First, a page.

General craft show etiquette should be followed for Farmers' Markets as well to ensure you're giving the shopper a great experience and that you're helping the event run smoothly for the organizer (read our article on Craft Show Etiquette here). But there are a few other courtesies to keep in mind when it comes to outdoor markets. And if you're a shopper, be sure to follow Shopper's Farmers' Market Etiquette.
Each market will have their own set of rules to follow so be
sure you read over the applications carefully. In general, here are some common
Don’t assume the
market is cancelled due to weather
You should understand that the markets generally run rain,
snow or shine and will only shut down in the case of extreme weather. Not
showing up to a market you’ve booked because it’s raining could put you on the
naughty list and you may even be fined. Organizers want their markets to be
full and have variety for their shoppers so if you’ve signed up for a market,
be prepared to show up in bad weather; unless the organizers have cancelled the
event or you've given sufficient notice of cancelling.
Be courteous of other
vendors when unloading
The spaces are often larger when you’re selling at an
outdoor Farmers’ Market and you have more things to unpack (tent, tables,
etc.). Due to the size of many outdoor markets, you'll most likely need to back your car
directly to your space to unload and if that is the case, be sure you quickly
unload and move your car so others have the space to do the same. Don’t leave
your vehicle running while you do so, nobody wants to be breathing in exhaust
fumes while they’re setting up, plus is kinder to the environment :)
Follow set up and
As with any other show, be on time and have your booth set
up by the time shoppers arrive. Because there aren’t any doors to lock until
official opening times, you must also follow the selling times of the markets.
Many do not allow you to begin selling goods until the official start of the
market in an attempt to keep order. If one person begins shopping 20 minutes
early, soon more people will follow and shoppers will expect to be allowed to
show up early.
Don’t pack up early
The weather may be rainy or you may have sold out but market
organizers don’t want empty spaces that were previously filled. Wait for the
market organizer’s okay that vendors can pack up and leave due to weather
conditions. And if you’ve sold out, use it as an opportunity for brand
awareness; after all, you've paid for the space. Have a sign ready for the awesome occasion of selling out, which states you’re all
out of stock for the day and where people can find you after the market; next date you're attending or your website/Facebook/Made Urban name.
Weigh your tent down
Markets will generally have rules around how much weight you
need holding your tent down but even if there isn’t someone walking around and
checking, make sure your tent and products will stay put in the case of some
wind. Other vendors, shoppers and organizers don’t want to worry about flying objects and someone
Don’t spill out of
your allotted space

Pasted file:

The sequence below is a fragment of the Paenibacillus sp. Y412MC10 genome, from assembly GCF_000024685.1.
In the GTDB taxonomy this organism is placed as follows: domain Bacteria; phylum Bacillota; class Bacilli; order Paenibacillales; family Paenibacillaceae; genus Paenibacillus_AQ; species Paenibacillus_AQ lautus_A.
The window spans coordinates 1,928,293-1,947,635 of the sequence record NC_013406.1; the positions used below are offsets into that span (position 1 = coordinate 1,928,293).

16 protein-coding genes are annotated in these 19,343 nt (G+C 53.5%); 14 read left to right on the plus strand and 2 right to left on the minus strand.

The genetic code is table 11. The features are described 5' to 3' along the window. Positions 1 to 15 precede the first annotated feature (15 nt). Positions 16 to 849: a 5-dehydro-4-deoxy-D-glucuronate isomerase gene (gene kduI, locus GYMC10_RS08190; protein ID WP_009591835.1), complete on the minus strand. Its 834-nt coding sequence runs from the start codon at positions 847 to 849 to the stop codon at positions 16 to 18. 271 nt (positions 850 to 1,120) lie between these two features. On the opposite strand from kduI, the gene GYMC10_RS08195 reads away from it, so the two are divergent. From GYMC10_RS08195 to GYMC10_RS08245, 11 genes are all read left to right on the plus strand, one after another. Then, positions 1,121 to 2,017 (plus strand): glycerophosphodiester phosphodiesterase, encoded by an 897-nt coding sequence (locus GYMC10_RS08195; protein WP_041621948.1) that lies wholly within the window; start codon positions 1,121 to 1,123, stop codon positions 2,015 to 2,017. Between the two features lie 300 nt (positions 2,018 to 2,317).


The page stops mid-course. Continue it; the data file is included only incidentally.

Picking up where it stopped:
There is usually a lot more room for roaming when you’re at
an outdoor farmers’ market as compared to an indoor craft show. But don’t let
that fool you into thinking that you can take over more space. Vendors are
expected to keep their products and displays within their booth space (which is
usually 10 x 10). Just think how narrow the pathways would get if every vendor
took an extra foot or two.
Don’t assume you’ll
get the same spot every time
If you’re applying to be a returning vendor at a Farmers’
Market, it’s always ideal to be in the same spot so customers know where to
find you but realize that’s not always possible. Market organizers need to
arrange vendors based on who is selling that day and how many vendors there
are. If you get displaced from your usual spot, don’t get upset. Announce
through your social media where shoppers can find you this week and go with the
Make sure you’re
following food regulations
There are certain regulations you need to follow when it
comes to the preparation, storage and sale of food products. Market organizers
do not want shoppers getting sick due to contamination or getting in trouble
from the health inspector. The rules may vary depending on where you live and
which market you’re participating in so be sure you have all your ducks in a
row before market day. You may also be required to show proper documentation that you are indeed qualified to sell your food products and they are what they claim to be (i.e. certified organic). As well as proof of liability insurance if the market doesn't cover that under their own insurance.
Don’t spring new
products on the market
Farmers’ Markets generally need to approve each item you
plan on selling. This means you’re not at liberty to show
up with a new line of products without the market’s approval. Adding a new
style of necklace or new flavor of cookie isn’t a big deal but showing up with
fruit when you’ve been approved to sell bread is a no-no.
Clean up after yourself
Organizers can’t supply enough garbage cans to hold every
vendor’s trash so be sure you have your own garbage bags to collect any food
wrappers from your products and clean as you go (a messy booth isn’t a good
look for the market or your business). When the market is all done, the space
goes back to being public streets and sidewalks and if they’re not clean,
organizers could be fined by the city. So be sure you leave your space squeaky
clean, just as you found it.
If you're looking for some more unwritten rules of the market world and ways to step up your game and sell more, check out our e-book MAKE MORE MONEY AT CRAFT FAIRS. Download 290 pages of useful advice for $15 CAD that I know will help you attract more shoppers and make more sales at your next event, regardless of your experience as a vendor.
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